A.J.: The last London fashion week was virtual. They combined menswear and womenswear shows, in the spirit of gender fluidity.
M.v.H.: Do you guys think it’s the end of the fashion week as we know it?
S.B.: Not necessarily. People in this industry often have a huge ego, and showing off themselves and their clothing is often more important than the runway collections. They have to do it somewhere.
A.J.: I think fashion will slow down. Up until now we had some sort of fashion week every three months.
S.B.: Many things will change. Influencers promoting brands on social media also don’t mesh well with this new world. There are so many similar brands on Instagram that they all blend into one. Marketing experts are surely thinking hard about how to adjust their promotional strategies to our new reality.
M.v.H.: You’ve been the creators of all of the ad campaigns for Chylak for the last two years. How do you get your ideas?
S.B.: We did every campaign in a different city. We did New York, Paris, London, Rome, and we took photos for the latest collection in a historic house in the Polish mountains [“Dom pod Jedlami”or “House Under the Firs” in Zakopane]. I’d like to do a shoot for them in Tokyo. I love that city, it has a very particular vibe that would be perfect for the cosmopolitan image of the brand.
M.v.H.: So it’s impossible to avoid flying in the end?
S.B.: Fashion is a visual art. The city is an essential element of my style. It’s very important for me -- it builds the photo’s atmosphere, it makes what we’re showing in the foreground more interesting. I of course also do shoots in studios, but cities and their unique vibes are crucial to my work.
M.v.H.: You’ve lived in New York for the past six years, and it’s where you’re about to welcome your baby. Are you planning to return to Poland?
S.B.: We always wanted our child to be born in the US, to make his path easier than ours. If we would want to return to Europe in the future, and our son would want to live here, he’d be able to because of his American passport. Getting our work permits was tough.
M.v.H.: Which one of you dreamed of moving to New York?
A.J.: First we spent a year in Tokyo.
M.v.H.: What did you do there?
A.J.: I went to Japan on a modeling contract, then I did internships at some magazines, a PR agency, and a manga and anime production studio. Staszek came to do a campaign for one of his clients and decided to stay there with me.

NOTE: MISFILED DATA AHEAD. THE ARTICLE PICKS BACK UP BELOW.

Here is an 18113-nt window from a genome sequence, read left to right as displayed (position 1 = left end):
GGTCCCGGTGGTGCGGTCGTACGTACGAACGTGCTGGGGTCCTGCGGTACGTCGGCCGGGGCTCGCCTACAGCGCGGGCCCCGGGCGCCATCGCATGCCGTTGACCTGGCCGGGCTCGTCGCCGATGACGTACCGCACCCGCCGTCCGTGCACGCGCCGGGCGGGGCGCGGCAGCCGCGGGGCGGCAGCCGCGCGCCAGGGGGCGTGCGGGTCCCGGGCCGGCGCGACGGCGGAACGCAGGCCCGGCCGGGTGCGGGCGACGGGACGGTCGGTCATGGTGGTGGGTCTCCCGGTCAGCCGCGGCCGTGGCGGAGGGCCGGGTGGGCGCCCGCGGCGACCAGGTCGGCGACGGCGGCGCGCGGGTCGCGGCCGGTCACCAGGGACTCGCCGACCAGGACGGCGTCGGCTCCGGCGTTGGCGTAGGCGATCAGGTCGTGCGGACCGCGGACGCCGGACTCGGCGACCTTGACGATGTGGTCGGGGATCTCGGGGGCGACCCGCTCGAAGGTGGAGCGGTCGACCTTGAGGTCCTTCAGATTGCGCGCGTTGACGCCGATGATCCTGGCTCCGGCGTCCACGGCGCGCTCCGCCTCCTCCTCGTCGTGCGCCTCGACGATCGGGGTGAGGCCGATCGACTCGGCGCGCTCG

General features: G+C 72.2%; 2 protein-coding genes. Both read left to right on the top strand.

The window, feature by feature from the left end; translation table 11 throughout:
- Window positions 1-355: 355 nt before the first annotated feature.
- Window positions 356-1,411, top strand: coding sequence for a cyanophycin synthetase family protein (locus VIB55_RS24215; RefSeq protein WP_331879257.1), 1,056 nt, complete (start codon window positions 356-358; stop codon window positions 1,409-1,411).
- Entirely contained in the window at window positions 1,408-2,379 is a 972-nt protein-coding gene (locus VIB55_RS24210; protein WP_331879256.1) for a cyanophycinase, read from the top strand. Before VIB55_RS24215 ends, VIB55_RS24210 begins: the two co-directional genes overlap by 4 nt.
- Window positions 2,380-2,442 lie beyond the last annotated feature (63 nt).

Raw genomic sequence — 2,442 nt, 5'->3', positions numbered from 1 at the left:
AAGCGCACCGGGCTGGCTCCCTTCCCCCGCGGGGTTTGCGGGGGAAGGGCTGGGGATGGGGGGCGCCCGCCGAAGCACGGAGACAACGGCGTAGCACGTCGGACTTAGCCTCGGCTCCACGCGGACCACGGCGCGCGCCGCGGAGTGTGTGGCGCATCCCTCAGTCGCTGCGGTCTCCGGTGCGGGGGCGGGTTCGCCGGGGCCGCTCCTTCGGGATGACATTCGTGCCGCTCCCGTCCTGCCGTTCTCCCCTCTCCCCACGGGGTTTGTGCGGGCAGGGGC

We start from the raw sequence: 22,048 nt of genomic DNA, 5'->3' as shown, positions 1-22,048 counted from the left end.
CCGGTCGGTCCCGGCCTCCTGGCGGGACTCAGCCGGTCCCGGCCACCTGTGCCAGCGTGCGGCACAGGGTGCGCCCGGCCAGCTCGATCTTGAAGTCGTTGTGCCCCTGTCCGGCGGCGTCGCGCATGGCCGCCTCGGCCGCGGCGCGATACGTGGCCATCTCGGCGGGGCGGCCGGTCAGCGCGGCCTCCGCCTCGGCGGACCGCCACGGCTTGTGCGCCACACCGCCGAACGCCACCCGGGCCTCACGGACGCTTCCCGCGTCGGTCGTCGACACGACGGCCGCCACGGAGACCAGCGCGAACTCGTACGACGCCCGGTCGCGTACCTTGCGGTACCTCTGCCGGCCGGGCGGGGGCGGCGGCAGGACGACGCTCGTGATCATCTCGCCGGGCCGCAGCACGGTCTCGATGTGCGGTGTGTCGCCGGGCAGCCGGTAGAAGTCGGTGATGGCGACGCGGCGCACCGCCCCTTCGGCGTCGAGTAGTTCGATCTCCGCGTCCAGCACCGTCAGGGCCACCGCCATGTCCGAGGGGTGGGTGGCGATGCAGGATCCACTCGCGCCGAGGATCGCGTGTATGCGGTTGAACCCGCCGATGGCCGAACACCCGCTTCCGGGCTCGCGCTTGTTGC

S.B.: After a year we went back to Warsaw because we felt lonely in Japan. If you don’t speak Japanese, it’s fun to go there for vacation, for two weeks, and that’s it. The Japanese are very insular, we missed spending time with friends.
A.J.: But in Warsaw we started getting bored after a couple of months.
S.B.: If you want to grow in your career in fashion, Warsaw’s not the best place. There’s not much going on. If you’re serious about it, you go to Paris, London, or New York.
A.J.: I had the idea to go abroad. I thought about London, but Staszek, who attended university there [at the Fine Art department at Central Saint Martin’s], doesn’t like the city, mostly because it’s cloudy and dreary. So I thought of New York. We prepared for six months, rented a smaller apartment, started saving money.
S.B.: In New York we were lucky in that we got to take over an apartment in TriBeCa from a friend, which saved us from going through the bureaucracy of getting all the necessary documents you need to rent a place.
M.v.H.: Where were you in your careers at that point?
A.J.: I didn’t want to be a model any longer, I was looking for a different career path. In New York, I left it up to chance. I thought that whatever happens, happens.
S.B.: Before I came here, I was doing many things -- occasionally I’d take photos, I was the photo editor for the online version of Vice magazine, I was a DJ, I had a blog.
A.J.: Coming to New York was good for Staszek. He understood that he really wanted to be doing photography, that he had to focus solely on that and take it seriously.
S.B.: We left our comfortable lives in Warsaw’s Mokotów, and moved to a tough city, to work in a tough industry, which nearly everyone here wants to break into. The beginnings were very difficult.
A.J.: We learned a lot, especially how to be humble. Here, you have to work hard and understand that nothing bad will happen if you get someone a coffee, even if you’re no longer at that stage in your career. In New York you live with the awareness that every day thousands of new, more interesting people arrive to take your place. It’s both a blessing and a curse.
S.B.: It’s very motivating.
A.J.: We left our comfort zone in Warsaw. Here things weren’t so nice, warm and cozy. We swapped our local cafe in Mokotów for rice and carrots in Brooklyn.
S.B.: The first year-and-a-half were very difficult. We were only able to breathe more freely after three years.
M.v.H.: What was the breakthrough moment?
S.B.: It hasn’t happened yet.
M.v.H.: What about your first cover for Vogue? Every photographer must dream of that.
S.B.: I’m very happy with all the photoshoots I’ve done -- covers and ad campaigns alike. But it’s not enough. Unfortunately, I’m very ambitious.
A.J.: I think the breakthrough was when we moved here. Staszek started treating his work seriously, and people started treating him seriously in turn. From “Bobrowiec” [a nickname he was known by in Warsaw], he became Stanisław Boniecki.
S.B.: The problem with New York is that you always feel that everyone is doing something cooler than you.
A.J.: That’s your point of view, it’s not actually the case.
S.B.: I won’t be satisfied until I do the covers of all the most important magazines. I’m worried that I’ll have to move those ambitions aside, that I won’t be able to combine them with being a parent.
M.v.H.: I think everyone who becomes a parent is afraid of that.